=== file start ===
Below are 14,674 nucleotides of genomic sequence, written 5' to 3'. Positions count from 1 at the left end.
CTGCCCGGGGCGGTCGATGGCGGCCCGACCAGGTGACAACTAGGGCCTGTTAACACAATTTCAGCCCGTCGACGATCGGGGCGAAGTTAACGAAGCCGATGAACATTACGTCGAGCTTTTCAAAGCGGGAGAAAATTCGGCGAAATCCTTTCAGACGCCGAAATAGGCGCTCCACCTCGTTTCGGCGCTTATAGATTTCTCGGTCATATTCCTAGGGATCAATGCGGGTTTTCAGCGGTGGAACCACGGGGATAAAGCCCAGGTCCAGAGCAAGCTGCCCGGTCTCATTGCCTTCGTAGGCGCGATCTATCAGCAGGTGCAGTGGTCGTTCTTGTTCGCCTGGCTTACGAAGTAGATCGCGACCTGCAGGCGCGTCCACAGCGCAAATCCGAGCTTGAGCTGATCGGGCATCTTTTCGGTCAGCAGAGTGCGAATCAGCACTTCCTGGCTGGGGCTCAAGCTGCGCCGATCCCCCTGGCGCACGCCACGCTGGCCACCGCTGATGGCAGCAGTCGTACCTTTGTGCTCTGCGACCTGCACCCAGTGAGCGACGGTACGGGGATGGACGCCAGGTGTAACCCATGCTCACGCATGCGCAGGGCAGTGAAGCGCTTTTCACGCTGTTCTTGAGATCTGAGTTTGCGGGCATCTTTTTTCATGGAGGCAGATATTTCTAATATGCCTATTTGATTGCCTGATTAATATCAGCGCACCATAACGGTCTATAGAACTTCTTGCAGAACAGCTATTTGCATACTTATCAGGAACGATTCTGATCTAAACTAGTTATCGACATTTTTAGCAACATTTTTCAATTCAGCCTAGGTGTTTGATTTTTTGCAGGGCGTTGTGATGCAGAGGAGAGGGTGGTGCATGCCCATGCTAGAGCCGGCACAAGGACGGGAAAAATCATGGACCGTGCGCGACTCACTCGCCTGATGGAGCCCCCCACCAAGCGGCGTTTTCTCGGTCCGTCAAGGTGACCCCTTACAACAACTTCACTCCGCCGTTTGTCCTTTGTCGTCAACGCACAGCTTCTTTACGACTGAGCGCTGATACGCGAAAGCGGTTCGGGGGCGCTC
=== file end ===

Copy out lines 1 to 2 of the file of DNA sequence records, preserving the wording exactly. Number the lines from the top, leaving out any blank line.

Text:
Below are 14,674 nucleotides of genomic sequence, written 5' to 3'. Positions count from 1 at the left end.
CTGCCCGGGGCGGTCGATGGCGGCCCGACCAGGTGACAACTAGGGCCTGTTAACACAATTTCAGCCCGTCGACGATCGGGGCGAAGTTAACGAAGCCGATGAACATTACGTCGAGCTTTTCAAAGCGGGAGAAAATTCGGCGAAATCCTTTCAGACGCCGAAATAGGCGCTCCACCTCGTTTCGGCGCTTATAGATTTCTCGGTCATATTCCTAGGGATCAATGCGGGTTTTCAGCGGTGGAACCACGGGGATAAAGCCCAGGTCCAGAGCAAGCTGCCCGGTCTCATTGCCTTCGTAGGCGCGATCTATCAGCAGGTGCAGTGGTCGTTCTTGTTCGCCTGGCTTACGAAGTAGATCGCGACCTGCAGGCGCGTCCACAGCGCAAATCCGAGCTTGAGCTGATCGGGCATCTTTTCGGTCAGCAGAGTGCGAATCAGCACTTCCTGGCTGGGGCTCAAGCTGCGCCGATCCCCCTGGCGCACGCCACGCTGGCCACCGCTGATGGCAGCAGTCGTACCTTTGTGCTCTGCGACCTGCACCCAGTGAGCGACGGTACGGGGATGGACGCCAGGTGTAACCCATGCTCACGCATGCGCAGGGCAGTGAAGCGCTTTTCACGCTGTTCTTGAGATCTGAGTTTGCGGGCATCTTTTTTCATGGAGGCAGATATTTCTAATATGCCTATTTGATTGCCTGATTAATATCAGCGCACCATAACGGTCTATAGAACTTCTTGCAGAACAGCTATTTGCATACTTATCAGGAACGATTCTGATCTAAACTAGTTATCGACATTTTTAGCAACATTTTTCAATTCAGCCTAGGTGTTTGATTTTTTGCAGGGCGTTGTGATGCAGAGGAGAGGGTGGTGCATGCCCATGCTAGAGCCGGCACAAGGACGGGAAAAATCATGGACCGTGCGCGACTCACTCGCCTGATGGAGCCCCCCACCAAGCGGCGTTTTCTCGGTCCGTCAAGGTGACCCCTTACAACAACTTCACTCCGCCGTTTGTCCTTTGTCGTCAACGCACAGCTTCTTTACGACTGAGCGCTGATACGCGAAAGCGGTTCGGGGGCGCTC